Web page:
History.—In 1912, as a result of the Progressive secession, the Republican party for the first time in 16 years lost control of the state, the Democratic presidential electors winning by a vote of 405,038, as against 386,478 for the Progressives and 253,593 for the Republicans. The Democratic state ticket headed by Edward F. Dunne was elected by a somewhat larger plurality over Gov. C. S. Deneen, Republican, and Frank H. Funk, Progressive. The Democrats, however, did not control the General Assembly on joint ballot and had to compromise with the Republicans on the election of one Democratic senator, James Hamilton Lewis, and one Republican, Lawrence Y. Sherman, the latter to fill an unexpired term to 1915. By 1914 the normal Republican majority in the state reasserted itself, the popular vote for senator in that year being L. Y. Sherman, Republican, 390,661; Roger Sullivan, Democrat, 373,403; Raymond Robins, Progressive, 203,027. Wilson lost the state in the presidential election of 1916 by 160,000 votes, Frank O. Lowden, Republican, being elected governor over Edward F. Dunne. In spite of the appeal for the support of the Wilson administration on patriotic grounds, but five Democratic congressmen were elected in 1918, and Medill McCormick, Republican, beat J. H. Lewis, Democrat, for senator by 53,024 votes. In 1920, after an extremely bitter primary fight in the Republican party, Len Small was nominated for the governorship over John J. Oglesby, Small running on a platform opposing the action of the Public Utilities Commission in allowing increase of rates by public utilities, and advocating increased taxation of wealth. In the election Republican state and national tickets swept the state by overwhelming majorities, though Lewis, the Democratic candidate for governor, ran ahead of his presidential ticket.

The governors of Illinois after 1905 were: Chas. S. Deneen, 1905-13; Edward F. Dunne, 1913-7; Frank O. Lowden, 1917-21; Len Small, 1921-.

World-War Activities.—Under the vigorous leadership of Gov. Lowden, Illinois supplied 188,010 drafted men and 163,143 volunteers, a total of 351,153, to the armed forces. The 33rd Division, made up of Illinois National Guard units, saw service in France both on the British front and in the Meuse-Argonne offensive. The 149th Field Artillery, originally the 1st Illinois Artillery, was in the 42nd Division and took part in many engagements; the 13th, or Railway, Engineers and several other Illinois units also saw service in France. One divisional cantonment, Camp Grant at Rockford; the great naval recruit training depot at Great Lakes, Lake Bluff; Fort Sheridan, near Chicago, utilized first as an officers' training camp, then as a hospital; Chanute and Scott aviation fields at Rantoul and Belleville, together with various other camps and training centres, were located in the state.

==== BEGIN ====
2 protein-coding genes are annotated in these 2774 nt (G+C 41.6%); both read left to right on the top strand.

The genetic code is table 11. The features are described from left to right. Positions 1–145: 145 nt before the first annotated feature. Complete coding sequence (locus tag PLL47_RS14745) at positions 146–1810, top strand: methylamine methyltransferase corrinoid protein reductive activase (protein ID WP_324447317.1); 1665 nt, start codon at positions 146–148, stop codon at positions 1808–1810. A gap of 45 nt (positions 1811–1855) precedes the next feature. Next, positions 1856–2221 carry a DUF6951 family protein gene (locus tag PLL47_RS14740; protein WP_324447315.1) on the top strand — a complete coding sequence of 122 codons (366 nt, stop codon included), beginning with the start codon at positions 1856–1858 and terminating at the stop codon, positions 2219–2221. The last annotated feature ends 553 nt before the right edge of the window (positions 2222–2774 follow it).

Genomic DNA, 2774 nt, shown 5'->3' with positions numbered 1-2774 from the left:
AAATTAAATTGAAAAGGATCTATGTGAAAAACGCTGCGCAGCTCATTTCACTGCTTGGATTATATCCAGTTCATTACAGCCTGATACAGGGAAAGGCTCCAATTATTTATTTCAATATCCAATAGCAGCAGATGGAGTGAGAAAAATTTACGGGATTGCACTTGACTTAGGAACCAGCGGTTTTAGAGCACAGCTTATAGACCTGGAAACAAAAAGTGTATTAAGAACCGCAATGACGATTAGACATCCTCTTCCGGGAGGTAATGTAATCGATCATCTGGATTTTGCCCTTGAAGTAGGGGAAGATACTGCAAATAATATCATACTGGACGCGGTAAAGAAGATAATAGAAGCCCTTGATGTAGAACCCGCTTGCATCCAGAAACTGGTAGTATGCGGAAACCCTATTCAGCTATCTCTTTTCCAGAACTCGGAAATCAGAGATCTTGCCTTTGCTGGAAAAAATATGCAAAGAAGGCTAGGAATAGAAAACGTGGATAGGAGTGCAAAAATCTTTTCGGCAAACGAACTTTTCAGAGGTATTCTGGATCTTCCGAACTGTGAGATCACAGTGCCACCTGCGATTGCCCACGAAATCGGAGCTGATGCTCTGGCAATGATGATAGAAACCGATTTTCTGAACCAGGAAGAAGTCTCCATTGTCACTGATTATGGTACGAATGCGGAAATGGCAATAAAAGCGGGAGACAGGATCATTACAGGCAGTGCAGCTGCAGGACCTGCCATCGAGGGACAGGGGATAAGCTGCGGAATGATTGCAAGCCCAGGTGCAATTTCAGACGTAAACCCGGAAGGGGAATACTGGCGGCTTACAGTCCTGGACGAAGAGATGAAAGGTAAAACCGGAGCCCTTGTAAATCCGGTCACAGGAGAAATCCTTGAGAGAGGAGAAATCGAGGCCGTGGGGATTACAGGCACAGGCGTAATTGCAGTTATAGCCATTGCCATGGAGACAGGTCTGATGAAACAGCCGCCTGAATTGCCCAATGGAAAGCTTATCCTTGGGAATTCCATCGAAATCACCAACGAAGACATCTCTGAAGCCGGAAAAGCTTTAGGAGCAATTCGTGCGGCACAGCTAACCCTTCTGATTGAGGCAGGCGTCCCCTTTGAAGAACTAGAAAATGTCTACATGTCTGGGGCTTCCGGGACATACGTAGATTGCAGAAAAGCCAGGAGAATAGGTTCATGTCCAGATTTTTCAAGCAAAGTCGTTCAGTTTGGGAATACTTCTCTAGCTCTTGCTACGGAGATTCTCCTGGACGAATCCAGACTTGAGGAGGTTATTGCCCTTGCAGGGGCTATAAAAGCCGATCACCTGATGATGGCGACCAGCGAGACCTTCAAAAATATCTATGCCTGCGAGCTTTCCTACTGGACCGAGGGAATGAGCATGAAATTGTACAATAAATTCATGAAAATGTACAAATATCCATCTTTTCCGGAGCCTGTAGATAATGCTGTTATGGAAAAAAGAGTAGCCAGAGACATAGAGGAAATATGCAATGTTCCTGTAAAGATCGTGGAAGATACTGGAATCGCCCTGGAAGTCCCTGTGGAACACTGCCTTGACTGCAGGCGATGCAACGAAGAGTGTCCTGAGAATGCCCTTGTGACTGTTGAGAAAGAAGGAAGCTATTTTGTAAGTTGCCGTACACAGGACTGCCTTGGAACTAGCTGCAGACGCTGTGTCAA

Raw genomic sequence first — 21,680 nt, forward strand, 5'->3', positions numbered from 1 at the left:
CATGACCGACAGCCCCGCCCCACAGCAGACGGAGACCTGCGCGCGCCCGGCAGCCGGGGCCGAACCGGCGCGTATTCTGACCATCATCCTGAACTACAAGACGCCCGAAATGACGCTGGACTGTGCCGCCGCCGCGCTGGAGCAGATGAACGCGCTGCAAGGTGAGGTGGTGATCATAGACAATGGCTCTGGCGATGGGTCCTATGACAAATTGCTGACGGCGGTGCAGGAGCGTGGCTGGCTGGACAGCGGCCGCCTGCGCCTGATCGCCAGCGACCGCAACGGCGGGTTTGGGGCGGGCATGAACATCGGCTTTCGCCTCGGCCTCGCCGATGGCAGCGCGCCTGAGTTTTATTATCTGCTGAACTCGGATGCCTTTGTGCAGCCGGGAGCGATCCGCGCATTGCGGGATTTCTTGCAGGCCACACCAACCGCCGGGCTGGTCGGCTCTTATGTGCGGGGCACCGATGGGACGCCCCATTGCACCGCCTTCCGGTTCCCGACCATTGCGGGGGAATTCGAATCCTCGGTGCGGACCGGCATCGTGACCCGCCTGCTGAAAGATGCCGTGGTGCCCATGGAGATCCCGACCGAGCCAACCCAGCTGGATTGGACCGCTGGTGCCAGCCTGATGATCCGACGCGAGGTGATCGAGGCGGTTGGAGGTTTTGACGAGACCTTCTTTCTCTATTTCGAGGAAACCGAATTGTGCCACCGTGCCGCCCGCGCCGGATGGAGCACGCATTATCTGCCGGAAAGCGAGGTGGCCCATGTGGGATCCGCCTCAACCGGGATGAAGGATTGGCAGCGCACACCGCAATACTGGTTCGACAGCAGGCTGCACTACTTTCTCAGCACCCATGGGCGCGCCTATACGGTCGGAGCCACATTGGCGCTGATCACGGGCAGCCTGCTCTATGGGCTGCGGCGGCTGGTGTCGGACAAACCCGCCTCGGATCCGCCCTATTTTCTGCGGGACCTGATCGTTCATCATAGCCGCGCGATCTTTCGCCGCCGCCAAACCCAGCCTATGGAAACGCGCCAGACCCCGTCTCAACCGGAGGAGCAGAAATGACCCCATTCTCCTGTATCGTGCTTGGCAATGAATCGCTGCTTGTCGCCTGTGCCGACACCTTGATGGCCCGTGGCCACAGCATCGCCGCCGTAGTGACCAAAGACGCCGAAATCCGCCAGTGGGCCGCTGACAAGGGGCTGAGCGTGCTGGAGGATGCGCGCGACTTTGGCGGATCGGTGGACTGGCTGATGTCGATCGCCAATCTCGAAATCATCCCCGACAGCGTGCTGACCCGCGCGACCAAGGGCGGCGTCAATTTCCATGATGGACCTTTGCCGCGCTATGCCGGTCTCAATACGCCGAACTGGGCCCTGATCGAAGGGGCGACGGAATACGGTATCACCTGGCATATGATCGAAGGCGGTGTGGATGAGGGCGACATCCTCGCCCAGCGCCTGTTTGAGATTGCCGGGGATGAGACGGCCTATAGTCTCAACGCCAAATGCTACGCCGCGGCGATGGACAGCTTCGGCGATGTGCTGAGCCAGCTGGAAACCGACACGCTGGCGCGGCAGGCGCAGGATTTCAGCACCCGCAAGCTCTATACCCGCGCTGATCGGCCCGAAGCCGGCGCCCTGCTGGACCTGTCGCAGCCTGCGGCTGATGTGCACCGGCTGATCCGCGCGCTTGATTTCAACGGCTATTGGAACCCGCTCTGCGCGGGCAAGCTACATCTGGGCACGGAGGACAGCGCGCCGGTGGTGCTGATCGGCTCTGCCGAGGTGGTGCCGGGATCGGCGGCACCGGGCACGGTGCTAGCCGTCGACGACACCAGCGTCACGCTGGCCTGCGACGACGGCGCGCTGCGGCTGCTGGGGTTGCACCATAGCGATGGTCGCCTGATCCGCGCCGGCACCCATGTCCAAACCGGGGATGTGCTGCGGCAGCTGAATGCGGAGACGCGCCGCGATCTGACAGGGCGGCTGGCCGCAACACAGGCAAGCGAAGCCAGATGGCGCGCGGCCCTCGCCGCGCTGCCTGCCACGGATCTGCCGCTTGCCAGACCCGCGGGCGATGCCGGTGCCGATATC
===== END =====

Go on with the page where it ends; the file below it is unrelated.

The organization of the state for participation in the war was the work in great measure of the state Council of Defense, created by Act of the General Assembly, and representing capital, labour and other interests. Over 110,000 volunteer workers affiliated themselves with this body. Under its direction the agriculture of the state was turned with unexampled success to the production of wheat, barley and rye. The manufactures of the state also were reorganized for war purposes. Citizens of the state subscribed $1,586,227,500 to Liberty Loans, exceeding the state's quota by 28%, and gave more than $50,000,000 to war relief agencies. The universities and colleges of the state organized students' army training corps, gave their students to the officers' training camps and their specialists to all phases of Government activity, from experts' work at the Peace Conference to chemical experiment and railway operation.

See, in addition to the books listed in 14.311, Centennial History of Illinois (5 vols., published by the state 1918-20) and later volumes of the Illinois Historical Collections.

(T. C. P.)